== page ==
Background: Many genome-wide collections of candidate cis-regulatory elements (cCREs) have been defined using genomic and epigenomic data, but it remains a major challenge to connect these elements to their target genes.
Results: To facilitate the development of computational methods for predicting target genes, we develop a Benchmark of candidate Enhancer-Gene Interactions (BENGI) by integrating the recently developed Registry of cCREs with experimentally derived genomic interactions. We use BENGI to test several published computational methods for linking enhancers with genes, including signal correlation and the TargetFinder and PEP supervised learning methods. We find that while TargetFinder is the best-performing method, it is only modestly better than a baseline distance method for most benchmark datasets when trained and tested with the same cell type and that TargetFinder often does not outperform the distance method when applied across cell types.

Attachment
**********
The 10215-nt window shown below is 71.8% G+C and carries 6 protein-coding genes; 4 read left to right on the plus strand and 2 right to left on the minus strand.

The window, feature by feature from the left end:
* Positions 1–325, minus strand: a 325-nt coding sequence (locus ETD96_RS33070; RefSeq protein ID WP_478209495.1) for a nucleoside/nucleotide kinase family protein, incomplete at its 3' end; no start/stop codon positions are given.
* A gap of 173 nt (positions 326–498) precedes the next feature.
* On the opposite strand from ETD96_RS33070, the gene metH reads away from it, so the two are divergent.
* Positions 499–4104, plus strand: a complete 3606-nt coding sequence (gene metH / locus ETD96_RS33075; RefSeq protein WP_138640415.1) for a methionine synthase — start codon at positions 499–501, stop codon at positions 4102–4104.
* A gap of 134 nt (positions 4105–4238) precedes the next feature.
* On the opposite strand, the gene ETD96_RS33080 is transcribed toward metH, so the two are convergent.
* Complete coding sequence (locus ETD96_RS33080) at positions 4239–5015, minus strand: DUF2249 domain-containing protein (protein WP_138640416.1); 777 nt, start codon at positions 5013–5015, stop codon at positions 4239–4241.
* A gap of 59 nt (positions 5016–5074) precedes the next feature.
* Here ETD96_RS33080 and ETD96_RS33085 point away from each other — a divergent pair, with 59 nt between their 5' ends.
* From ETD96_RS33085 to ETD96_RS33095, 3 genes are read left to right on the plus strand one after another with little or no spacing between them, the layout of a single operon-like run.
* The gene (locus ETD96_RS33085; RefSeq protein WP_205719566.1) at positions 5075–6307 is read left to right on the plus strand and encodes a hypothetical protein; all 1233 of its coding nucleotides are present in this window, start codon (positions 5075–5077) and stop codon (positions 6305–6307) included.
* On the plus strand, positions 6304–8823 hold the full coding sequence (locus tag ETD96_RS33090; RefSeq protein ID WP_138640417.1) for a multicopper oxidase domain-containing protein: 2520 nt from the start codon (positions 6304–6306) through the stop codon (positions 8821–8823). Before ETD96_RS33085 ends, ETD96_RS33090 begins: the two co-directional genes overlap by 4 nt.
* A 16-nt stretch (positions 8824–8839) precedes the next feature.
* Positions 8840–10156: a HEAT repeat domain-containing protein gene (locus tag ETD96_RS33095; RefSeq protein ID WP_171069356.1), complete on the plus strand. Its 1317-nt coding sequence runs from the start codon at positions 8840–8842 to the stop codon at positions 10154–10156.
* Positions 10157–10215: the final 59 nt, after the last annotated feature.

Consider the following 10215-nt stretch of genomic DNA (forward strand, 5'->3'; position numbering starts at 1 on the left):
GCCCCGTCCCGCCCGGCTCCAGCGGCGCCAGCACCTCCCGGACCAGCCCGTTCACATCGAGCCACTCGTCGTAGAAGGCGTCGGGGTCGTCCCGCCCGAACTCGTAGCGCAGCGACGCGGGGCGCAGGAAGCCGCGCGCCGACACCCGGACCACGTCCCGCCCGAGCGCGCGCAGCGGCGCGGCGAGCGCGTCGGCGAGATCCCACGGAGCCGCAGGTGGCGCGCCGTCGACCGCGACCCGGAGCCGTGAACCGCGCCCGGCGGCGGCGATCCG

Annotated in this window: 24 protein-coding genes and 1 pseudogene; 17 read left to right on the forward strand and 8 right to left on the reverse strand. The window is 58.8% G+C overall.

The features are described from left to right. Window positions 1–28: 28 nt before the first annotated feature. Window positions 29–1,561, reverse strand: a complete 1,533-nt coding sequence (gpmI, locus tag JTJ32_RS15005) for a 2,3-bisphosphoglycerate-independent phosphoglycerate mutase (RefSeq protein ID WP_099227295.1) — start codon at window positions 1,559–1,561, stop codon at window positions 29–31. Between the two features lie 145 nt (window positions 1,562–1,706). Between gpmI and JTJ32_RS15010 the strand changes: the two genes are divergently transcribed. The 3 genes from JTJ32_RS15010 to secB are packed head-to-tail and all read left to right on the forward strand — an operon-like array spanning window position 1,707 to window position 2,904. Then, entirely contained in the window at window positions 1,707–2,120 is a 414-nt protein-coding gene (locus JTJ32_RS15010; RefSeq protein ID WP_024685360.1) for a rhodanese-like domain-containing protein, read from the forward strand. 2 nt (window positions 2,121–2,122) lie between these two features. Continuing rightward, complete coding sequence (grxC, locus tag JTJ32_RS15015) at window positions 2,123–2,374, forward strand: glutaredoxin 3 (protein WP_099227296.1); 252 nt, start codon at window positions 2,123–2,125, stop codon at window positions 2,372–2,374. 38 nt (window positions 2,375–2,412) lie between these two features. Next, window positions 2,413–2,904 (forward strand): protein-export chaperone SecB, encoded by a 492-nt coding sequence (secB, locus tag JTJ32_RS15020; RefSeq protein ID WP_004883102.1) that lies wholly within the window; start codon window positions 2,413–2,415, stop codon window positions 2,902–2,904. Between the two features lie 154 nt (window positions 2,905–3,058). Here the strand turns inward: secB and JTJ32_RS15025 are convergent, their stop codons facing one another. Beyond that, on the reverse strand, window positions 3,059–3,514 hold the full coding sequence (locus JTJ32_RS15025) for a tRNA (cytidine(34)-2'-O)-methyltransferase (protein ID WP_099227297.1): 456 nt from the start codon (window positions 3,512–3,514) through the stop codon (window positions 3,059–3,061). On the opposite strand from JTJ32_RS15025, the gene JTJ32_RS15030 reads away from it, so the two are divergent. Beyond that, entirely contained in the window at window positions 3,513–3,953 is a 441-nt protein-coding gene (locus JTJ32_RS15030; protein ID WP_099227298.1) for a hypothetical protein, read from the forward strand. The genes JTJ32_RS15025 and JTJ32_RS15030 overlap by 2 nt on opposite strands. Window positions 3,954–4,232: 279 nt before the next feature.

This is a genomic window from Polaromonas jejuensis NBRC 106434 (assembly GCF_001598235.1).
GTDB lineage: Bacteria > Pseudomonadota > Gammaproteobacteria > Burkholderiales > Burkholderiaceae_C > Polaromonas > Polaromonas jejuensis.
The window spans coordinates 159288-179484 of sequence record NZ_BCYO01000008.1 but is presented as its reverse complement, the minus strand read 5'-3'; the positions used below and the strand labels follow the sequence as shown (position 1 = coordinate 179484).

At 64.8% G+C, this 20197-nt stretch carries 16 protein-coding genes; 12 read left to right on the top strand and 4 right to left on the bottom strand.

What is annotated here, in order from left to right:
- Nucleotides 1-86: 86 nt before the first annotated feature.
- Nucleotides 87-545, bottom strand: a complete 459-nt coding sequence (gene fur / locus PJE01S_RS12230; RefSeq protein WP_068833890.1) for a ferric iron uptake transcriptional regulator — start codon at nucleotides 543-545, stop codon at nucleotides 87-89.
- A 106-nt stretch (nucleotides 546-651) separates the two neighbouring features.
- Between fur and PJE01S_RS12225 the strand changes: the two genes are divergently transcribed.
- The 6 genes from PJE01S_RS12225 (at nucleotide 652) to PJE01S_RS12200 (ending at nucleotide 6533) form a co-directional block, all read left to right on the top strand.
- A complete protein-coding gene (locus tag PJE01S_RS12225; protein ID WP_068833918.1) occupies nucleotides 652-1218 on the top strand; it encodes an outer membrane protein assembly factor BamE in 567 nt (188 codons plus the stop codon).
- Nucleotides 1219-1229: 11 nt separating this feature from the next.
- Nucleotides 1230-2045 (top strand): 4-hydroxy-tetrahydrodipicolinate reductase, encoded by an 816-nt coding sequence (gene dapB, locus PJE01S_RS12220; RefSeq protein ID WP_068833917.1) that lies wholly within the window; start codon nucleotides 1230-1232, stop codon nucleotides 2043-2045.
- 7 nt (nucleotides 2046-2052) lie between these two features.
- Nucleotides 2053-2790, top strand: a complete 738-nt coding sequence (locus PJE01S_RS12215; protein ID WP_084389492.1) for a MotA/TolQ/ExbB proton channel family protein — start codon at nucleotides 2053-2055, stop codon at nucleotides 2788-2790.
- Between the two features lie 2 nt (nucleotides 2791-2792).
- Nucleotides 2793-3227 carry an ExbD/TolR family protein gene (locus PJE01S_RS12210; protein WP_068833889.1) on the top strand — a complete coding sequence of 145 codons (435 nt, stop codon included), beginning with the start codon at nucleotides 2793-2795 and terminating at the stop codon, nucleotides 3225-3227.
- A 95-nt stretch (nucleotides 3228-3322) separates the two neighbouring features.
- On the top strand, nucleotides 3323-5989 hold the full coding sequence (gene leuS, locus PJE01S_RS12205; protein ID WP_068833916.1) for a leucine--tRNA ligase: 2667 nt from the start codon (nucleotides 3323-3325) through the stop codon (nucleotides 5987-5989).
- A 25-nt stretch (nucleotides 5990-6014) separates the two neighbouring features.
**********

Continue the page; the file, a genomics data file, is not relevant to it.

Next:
Conclusions: Our results suggest that current computational methods need to be improved and that BENGI presents a useful framework for method development and testing.
Keywords: Benchmark; Enhancer; Genomic interactions; Machine learning; Target gene; Transcriptional regulation.